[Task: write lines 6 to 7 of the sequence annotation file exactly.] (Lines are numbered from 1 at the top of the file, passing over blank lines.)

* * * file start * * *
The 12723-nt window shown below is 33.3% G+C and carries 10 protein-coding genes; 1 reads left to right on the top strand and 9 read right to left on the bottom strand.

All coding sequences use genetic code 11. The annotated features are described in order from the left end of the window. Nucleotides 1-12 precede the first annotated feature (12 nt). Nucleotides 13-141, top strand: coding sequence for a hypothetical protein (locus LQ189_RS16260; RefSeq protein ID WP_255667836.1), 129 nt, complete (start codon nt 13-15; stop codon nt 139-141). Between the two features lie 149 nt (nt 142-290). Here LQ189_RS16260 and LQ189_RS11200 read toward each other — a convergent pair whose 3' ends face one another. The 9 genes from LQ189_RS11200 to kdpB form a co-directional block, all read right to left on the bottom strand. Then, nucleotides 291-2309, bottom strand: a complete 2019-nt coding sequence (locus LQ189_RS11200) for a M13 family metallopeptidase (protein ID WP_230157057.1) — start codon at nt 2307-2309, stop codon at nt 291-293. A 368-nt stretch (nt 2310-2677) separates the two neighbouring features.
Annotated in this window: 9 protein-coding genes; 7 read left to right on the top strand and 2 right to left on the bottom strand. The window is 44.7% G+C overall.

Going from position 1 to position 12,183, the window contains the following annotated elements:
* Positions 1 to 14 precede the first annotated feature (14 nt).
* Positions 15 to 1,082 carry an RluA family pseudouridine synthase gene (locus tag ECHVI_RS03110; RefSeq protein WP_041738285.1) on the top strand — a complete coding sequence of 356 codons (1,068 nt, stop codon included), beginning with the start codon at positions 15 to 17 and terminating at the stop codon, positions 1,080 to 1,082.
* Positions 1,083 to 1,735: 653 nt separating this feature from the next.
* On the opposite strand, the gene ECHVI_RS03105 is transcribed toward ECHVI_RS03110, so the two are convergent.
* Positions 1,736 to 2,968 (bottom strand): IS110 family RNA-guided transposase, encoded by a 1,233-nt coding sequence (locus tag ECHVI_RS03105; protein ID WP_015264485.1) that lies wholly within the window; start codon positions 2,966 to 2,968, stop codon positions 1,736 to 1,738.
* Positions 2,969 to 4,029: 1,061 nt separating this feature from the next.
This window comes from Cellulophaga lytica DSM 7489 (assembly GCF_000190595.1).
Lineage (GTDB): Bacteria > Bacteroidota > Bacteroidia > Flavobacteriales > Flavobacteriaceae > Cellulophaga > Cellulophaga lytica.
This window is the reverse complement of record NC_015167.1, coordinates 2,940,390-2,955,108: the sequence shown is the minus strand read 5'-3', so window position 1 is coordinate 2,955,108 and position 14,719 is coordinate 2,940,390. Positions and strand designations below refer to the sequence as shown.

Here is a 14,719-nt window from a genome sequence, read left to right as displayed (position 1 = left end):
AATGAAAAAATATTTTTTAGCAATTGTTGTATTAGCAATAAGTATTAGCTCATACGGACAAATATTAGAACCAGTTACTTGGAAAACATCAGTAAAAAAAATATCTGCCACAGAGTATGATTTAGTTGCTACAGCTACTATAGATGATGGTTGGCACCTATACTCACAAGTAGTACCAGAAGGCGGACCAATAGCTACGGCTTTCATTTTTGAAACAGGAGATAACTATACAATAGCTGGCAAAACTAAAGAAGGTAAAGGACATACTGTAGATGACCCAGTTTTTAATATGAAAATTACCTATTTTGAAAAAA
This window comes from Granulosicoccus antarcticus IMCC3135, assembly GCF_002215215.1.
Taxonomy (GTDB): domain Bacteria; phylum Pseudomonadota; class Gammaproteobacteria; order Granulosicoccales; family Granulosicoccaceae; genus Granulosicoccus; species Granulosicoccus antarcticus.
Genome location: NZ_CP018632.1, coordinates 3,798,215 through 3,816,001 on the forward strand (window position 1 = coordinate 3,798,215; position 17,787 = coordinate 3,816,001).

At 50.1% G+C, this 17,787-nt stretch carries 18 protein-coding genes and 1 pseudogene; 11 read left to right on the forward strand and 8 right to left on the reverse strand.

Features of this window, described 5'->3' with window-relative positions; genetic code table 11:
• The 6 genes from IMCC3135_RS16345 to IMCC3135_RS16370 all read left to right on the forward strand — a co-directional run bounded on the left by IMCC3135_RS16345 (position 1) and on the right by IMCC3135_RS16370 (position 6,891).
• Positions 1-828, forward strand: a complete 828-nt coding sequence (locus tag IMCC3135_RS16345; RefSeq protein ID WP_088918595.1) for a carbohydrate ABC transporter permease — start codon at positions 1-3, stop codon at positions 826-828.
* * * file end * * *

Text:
* Positions 15 to 1,082 carry an RluA family pseudouridine synthase gene (locus tag ECHVI_RS03110; RefSeq protein WP_041738285.1) on the top strand — a complete coding sequence of 356 codons (1,068 nt, stop codon included), beginning with the start codon at positions 15 to 17 and terminating at the stop codon, positions 1,080 to 1,082.
* Positions 1,083 to 1,735: 653 nt separating this feature from the next.